I’ve been lone parent for time periods that lasted many years. In the first instance, I divorced my husband and raised my first child from the time she was five months of age until I remarried—when she was six. Her father was not in her life for any of her milestone events—in fact, he was not even a sporadic visitor.
During those early years, I recall getting up at 5 a.m. (readying myself first so that I could focus on her), dressing her, and getting her supplies ready for her day at the babysitter’s. It was the era before public day care was readily available, and I brought her the twenty minutes across town to a babysitter who had her own five children. When I started my work day at school, I’d already been in overdrive for three hours.
In the wintertime, I carried her into a pitch black parking lot to a frigid car where I had to buckle her into a cold car seat, before I even dealt with the ice that had formed on the car’s floorboards from water that leaked in via cracked weather stripping around the windows.
I desperately needed a new car, but I had no money—strained as we were on my schoolteacher pay. When the car broke down (as it did many times), friends picked us up, and we watched the car towed away. On one occasion, the heater coil quit on the car’s radiator and water sloshed into the car, wicking up my bell-bottom pants and showing a blue/green line of antifreeze on the cream-colored fabric. Money was always in short supply, and I frequently needed to take on tutorial jobs, waitressing, etc., just to get by.
During those years, she got sick often, and I needed to take many days out of work. Finally, a bout of scarlet fever sent her to her grandparents’ for a bit more attention then usual. The year she was finally old enough for half days at kindergarten, I made arrangements to have her picked up and dropped off at their home, since I was unavailable for her abbreviated schedule. But I, alone, did the shuttling to the doctor’s, to sports practices and games, to dance rehearsals, to church events, and to friends’ homes.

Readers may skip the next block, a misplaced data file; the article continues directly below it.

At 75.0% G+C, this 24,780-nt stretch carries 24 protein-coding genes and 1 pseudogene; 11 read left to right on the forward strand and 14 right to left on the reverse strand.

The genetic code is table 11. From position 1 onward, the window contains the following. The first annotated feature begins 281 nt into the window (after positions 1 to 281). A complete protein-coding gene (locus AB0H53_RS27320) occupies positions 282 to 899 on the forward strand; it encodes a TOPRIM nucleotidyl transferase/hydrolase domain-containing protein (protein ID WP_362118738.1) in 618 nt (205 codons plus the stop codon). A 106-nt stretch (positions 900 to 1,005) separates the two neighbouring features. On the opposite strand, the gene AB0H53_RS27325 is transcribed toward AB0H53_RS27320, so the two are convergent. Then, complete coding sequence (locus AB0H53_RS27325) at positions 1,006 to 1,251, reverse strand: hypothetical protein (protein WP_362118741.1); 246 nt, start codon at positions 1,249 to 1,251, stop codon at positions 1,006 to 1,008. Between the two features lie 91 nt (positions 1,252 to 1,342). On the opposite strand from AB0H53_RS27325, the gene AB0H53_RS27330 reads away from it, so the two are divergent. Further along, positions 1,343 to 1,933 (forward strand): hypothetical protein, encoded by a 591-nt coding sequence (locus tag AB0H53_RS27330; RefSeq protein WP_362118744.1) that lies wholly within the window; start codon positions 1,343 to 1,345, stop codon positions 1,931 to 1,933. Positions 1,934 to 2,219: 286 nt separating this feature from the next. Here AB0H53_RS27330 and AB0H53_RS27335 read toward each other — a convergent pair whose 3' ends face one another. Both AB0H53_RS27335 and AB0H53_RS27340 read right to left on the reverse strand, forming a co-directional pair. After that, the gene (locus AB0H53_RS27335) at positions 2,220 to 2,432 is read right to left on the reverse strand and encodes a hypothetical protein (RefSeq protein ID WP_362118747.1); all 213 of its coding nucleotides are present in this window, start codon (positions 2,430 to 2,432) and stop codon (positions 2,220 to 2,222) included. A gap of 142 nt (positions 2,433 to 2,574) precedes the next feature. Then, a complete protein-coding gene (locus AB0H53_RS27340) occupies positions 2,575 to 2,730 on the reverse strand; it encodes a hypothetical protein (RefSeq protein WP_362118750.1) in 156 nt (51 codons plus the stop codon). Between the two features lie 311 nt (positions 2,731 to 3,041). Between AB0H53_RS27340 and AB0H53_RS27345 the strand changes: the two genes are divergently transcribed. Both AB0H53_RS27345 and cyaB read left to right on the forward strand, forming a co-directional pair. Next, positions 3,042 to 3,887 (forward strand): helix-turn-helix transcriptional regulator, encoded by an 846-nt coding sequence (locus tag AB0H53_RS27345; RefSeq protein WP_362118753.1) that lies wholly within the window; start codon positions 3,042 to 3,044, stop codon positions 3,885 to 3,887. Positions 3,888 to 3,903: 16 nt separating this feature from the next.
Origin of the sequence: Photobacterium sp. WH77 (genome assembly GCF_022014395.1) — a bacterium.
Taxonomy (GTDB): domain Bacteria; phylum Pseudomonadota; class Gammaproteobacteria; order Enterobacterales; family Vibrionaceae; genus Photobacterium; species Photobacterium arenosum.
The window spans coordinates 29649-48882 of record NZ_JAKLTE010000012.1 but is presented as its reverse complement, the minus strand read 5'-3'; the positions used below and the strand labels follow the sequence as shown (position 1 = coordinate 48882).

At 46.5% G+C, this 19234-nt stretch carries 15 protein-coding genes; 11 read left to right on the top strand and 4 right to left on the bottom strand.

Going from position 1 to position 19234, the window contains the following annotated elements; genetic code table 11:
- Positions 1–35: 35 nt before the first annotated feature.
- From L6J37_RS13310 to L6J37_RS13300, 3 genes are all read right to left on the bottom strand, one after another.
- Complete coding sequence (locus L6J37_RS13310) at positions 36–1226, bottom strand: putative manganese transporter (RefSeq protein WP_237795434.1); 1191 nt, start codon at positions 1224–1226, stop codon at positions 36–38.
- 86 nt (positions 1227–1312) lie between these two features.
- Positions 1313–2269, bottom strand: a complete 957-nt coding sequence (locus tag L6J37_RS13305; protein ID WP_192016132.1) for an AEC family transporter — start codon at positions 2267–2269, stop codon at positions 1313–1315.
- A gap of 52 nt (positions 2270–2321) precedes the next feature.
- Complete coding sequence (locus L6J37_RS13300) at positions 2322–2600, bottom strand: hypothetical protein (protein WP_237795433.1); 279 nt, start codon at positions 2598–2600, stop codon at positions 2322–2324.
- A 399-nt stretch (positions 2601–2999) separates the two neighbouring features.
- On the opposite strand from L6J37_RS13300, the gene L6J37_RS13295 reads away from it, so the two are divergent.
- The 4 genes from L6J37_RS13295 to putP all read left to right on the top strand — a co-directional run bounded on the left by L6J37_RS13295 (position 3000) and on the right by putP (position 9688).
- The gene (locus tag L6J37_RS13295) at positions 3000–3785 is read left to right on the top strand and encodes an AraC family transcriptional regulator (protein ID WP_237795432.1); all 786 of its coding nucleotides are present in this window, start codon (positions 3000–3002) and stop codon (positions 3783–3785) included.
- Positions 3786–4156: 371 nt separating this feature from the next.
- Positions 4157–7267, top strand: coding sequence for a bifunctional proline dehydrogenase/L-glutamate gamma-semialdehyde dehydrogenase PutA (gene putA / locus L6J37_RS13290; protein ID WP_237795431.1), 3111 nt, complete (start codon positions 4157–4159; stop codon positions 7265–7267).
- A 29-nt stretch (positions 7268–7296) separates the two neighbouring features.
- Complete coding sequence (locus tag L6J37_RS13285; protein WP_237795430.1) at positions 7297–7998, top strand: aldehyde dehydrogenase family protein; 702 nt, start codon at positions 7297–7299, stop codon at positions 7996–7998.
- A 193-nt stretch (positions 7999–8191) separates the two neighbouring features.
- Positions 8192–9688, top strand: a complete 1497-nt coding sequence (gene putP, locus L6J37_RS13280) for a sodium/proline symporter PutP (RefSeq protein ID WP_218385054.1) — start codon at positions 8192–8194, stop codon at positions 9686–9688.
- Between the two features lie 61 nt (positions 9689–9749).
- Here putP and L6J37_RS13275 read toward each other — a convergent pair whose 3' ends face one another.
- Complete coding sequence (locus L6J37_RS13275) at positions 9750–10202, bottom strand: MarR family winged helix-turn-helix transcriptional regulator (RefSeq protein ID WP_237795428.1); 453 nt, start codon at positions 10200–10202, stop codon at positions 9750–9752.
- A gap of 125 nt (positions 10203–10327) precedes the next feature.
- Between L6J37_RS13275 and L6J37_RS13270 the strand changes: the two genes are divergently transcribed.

And then I got to do it all over again, with a second child … ten years later.
Single parenting (round two) came on the heels of the death of my second husband who fought terminal illness for two years. He sought chemotherapy, hospitalization, and radiation, only to succumb eventually. We in his family suffered the brutality of that disease as well.
With his death, I’d raise two children alone. The older one was now fifteen, and the other was five.
What do I remember most as single parent? I remember the countless occasions I needed to bundle up a sleepy toddler at night to go to the store for the milk I’d forgotten for morning. I remember the middle of the night occasions I stressed at being alone, faced with a child spiking a high fever, wondering how I’d drive her to a hospital while comforting her at the same time.
As they got older, I hated being lone enforcer of rules, the one who had to make the hard decisions. School events (where they performed) were always difficult when I sat alone, noting parent pairs together, chatting amicably. Finally, there were all those open houses, which this parent attended, after her own long work day teaching classes.
I remember the screaming fits, too. Those times when I lost it, too drained to do it anymore. Those were the years of adolescent wars, when my daughters—as teens—demanded ever more freedom, while I tried to hold the line.
You see, as single parent during that period, there was never an instance of two parents in the wee hours, commiserating. There was no hand-holding, no body hugs, no telling one another “We’ll get through this” (even though it’s impossibly hard). In the stark light of day, there was only ever that aggrieved teen, still smarting from the night’s battle, still hating her parent (me).
The silence of those times hurt more than the fury.
In later years, there were the trips to unfamiliar towns and cities, to check suitability of colleges and universities. Sometimes, this parent drove hundreds of miles alone, following the drop off one at a school. One night saw me seeing double on the New Jersey Turnpike, following an eight-hour drive from Pittsburgh to New England, following my helping one daughter move into her dorm in 95-degree heat. I didn’t want to stop, but I had no choice: It was either that or go off the road or into oncoming traffic.
When it came time for the younger one to go to school, I crossed international borders (she went to McGill in Canada).
Father’s Day was always mindful of what we never had, and Christmases were less than cheery in a home whose lone players were mother and children (in stark opposition to those endearing Norman Rockwell scenes).
The single parent has a lone road to walk. If she reaps success and her children are productive members of society, no one thinks twice about how that happened.
But, if those children fail, she alone is held accountable (even if it’s not fair).
Biddy salutes single parents everywhere who try hard each day to make up for the significant absence of that other vital player in their children’s lives. Those of us who have walked that road recognize your considerable efforts.Originally published on Biddybites.com